regular paragraph.&lt;/p&gt;
    
    &lt;p&gt;The quick brown fox jumped over the lazy
    dog's back.&lt;/p&gt;
    
    &lt;h3&gt;Header 3&lt;/h3&gt;
    
    &lt;blockquote&gt;
        &lt;p&gt;This is a blockquote.&lt;/p&gt;
        
        &lt;p&gt;This is the second paragraph in the blockquote.&lt;/p&gt;
        
        &lt;h2&gt;This is an H2 in a blockquote&lt;/h2&gt;
    &lt;/blockquote&gt;



### Phrase Emphasis ###

Markdown uses asterisks and underscores to indicate spans of emphasis.

Markdown:

    Some of these words *are emphasized*.
    Some of these words _are emphasized also_.
    
    Use two asterisks for **strong emphasis**.
    Or, if you prefer, __use two underscores instead__.

Output:

    &lt;p&gt;Some of these words &lt;em&gt;are emphasized&lt;/em&gt;.
    Some of these words &lt;em&gt;are emphasized also&lt;/em&gt;.&lt;/p&gt;
    
    &lt;p&gt;Use two asterisks for &lt;strong&gt;strong emphasis&lt;/strong&gt;.
    Or, if you prefer, &lt;strong&gt;use two underscores instead&lt;/strong&gt;.&lt;/p&gt;
   


## Lists ##

Unordered (bulleted) lists use asterisks, pluses, and hyphens (`*`,
`+`, and `-`) as list markers. These three markers are
interchangable; this:

    *   Candy.
    *   Gum.
    *   Booze.

this:

    +   Candy.
    +   Gum.
    +   Booze.

and this:

    -   Candy.
    -   Gum.
    -   Booze.

all produce the same output:

    &lt;ul&gt;
    &lt;li&gt;Candy.&lt;/li&gt;
    &lt;li&gt;Gum.&lt;/li&gt;
    &lt;li&gt;Booze.&lt;/li&gt;
    &lt;/ul&gt;

Ordered (numbered) lists use regular numbers, followed by periods, as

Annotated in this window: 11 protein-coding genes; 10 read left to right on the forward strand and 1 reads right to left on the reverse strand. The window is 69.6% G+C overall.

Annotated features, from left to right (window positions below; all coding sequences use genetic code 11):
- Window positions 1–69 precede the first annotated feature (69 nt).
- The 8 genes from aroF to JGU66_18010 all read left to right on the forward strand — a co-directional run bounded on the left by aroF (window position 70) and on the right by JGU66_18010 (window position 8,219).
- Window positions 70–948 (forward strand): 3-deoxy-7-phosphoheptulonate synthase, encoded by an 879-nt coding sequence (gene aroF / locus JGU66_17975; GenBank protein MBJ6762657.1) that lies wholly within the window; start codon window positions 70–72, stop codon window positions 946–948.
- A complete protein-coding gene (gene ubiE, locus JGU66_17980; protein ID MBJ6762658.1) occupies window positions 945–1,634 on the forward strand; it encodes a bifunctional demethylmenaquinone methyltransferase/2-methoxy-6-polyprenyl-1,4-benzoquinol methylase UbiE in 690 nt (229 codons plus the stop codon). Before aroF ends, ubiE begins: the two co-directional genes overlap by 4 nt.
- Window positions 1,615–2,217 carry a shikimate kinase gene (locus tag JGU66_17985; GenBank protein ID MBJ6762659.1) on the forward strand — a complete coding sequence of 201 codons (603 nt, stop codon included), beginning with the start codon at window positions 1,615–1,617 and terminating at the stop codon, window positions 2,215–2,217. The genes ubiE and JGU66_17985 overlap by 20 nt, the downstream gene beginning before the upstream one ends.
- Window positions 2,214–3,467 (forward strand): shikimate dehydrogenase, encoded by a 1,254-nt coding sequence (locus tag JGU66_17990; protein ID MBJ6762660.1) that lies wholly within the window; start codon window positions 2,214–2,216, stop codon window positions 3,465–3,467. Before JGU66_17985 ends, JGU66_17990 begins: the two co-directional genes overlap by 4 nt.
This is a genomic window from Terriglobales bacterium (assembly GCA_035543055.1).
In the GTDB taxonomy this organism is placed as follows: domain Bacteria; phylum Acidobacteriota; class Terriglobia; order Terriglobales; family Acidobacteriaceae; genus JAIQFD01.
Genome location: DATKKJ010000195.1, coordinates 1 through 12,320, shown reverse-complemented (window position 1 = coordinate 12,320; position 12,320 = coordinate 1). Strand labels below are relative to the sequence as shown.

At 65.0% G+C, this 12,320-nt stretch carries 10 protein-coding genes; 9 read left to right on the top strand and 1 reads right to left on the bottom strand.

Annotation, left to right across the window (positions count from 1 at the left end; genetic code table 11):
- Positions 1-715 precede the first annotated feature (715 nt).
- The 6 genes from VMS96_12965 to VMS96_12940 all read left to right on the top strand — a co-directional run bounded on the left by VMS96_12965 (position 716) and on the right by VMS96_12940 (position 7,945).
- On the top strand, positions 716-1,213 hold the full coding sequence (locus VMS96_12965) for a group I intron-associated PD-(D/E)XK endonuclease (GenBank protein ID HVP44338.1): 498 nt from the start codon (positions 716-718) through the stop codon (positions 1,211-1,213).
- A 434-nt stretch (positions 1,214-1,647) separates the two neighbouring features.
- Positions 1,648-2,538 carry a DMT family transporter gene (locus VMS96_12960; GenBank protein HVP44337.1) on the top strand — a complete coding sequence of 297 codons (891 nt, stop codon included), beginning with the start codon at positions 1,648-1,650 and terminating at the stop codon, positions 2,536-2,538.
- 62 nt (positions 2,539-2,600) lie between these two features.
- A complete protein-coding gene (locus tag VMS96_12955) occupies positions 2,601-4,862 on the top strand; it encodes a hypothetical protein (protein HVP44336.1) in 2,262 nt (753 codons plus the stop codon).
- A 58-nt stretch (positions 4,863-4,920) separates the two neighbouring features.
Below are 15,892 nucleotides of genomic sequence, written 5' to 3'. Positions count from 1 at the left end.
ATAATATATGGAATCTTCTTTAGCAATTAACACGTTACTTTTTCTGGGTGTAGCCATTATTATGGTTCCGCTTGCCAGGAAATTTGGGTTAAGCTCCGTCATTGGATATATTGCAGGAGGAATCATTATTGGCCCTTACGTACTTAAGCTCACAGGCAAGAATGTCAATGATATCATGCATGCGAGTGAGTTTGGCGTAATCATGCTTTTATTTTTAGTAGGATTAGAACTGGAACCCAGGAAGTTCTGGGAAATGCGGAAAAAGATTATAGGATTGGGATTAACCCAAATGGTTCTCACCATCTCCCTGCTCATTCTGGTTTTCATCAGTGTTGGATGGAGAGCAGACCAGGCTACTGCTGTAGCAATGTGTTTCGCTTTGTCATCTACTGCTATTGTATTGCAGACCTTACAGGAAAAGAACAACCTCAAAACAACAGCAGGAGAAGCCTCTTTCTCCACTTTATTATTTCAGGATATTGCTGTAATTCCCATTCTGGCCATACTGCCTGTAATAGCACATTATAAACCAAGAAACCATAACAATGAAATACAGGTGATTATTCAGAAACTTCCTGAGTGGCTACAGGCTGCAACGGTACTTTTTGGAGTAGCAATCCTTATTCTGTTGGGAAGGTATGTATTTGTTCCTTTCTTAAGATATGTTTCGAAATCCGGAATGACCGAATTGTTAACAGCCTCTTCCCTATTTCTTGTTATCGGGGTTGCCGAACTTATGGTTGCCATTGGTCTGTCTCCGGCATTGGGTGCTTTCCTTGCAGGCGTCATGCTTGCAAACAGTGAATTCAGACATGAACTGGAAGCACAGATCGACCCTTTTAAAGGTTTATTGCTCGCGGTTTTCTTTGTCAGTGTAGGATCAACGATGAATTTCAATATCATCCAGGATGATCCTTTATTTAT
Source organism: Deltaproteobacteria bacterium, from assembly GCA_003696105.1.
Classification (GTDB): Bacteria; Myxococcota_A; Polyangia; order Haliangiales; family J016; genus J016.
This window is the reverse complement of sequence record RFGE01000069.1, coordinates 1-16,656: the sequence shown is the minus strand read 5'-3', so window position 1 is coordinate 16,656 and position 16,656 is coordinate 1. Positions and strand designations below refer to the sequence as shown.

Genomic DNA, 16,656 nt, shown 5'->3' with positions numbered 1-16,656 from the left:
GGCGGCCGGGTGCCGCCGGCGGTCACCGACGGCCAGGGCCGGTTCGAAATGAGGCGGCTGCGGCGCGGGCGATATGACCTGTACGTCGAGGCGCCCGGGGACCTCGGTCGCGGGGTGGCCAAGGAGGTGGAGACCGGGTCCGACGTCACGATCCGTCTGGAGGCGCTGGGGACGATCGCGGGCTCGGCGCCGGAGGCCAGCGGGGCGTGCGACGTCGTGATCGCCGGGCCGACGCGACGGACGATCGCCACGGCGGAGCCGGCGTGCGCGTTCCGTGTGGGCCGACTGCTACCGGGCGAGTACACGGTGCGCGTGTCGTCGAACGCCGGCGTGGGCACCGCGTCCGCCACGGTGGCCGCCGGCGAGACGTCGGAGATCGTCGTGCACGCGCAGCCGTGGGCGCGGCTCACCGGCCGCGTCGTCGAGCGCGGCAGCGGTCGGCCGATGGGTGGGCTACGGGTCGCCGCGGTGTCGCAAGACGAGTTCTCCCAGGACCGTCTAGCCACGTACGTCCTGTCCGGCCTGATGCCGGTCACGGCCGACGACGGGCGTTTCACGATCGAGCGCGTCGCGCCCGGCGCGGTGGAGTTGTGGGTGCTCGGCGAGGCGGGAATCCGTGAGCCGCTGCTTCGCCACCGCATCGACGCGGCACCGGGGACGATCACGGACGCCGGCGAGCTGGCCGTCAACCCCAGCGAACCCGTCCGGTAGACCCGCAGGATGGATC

list markers:

    1.  Red
    2.  Green
    3.  Blue

Output:

    &lt;ol&gt;
    &lt;li&gt;Red&lt;/li&gt;
    &lt;li&gt;Green&lt;/li&gt;
    &lt;li&gt;Blue&lt;/li&gt;
    &lt;/ol&gt;

If you put blank lines between items, you'll get `&lt;p&gt;` tags for the
list item text. You can create multi-paragraph list items by indenting
the paragraphs by 4 spaces or 1 tab:

    *   A list item.
    
        With multiple paragraphs.

    *   Another item in the list.

Output:

    &lt;ul&gt;
    &lt;li&gt;&lt;p&gt;A list item.&lt;/p&gt;
    &lt;p&gt;With multiple paragraphs.&lt;/p&gt;&lt;/li&gt;
    &lt;li&gt;&lt;p&gt;Another item in the list.&lt;/p&gt;&lt;/li&gt;
    &lt;/ul&gt;
    


### Links ###

Markdown supports two styles for creating links: *inline* and
*reference*. With both styles, you use square brackets to delimit the
text you want to turn into a link.

Inline-style links use parentheses immediately after the link text.
For example:

    This is an [example link](http://example.com/).

Output:

    &lt;p&gt;This is an &lt;a href="http://example.com/"&gt;
    example link&lt;/a&gt;.&lt;/p&gt;

Optionally, you may include a title attribute in the parentheses:

    This is an [example link](http://example.com/ "With a Title").

Output:

    &lt;p&gt;This is an &lt;a href="http://example.com/" title="With a Title"&gt;
    example link&lt;/a&gt;.&lt;/p&gt;

Reference-style links allow you to refer to your links by names, which
you define elsewhere in your document:

    I get 10 times more traffic from [Google][1] than from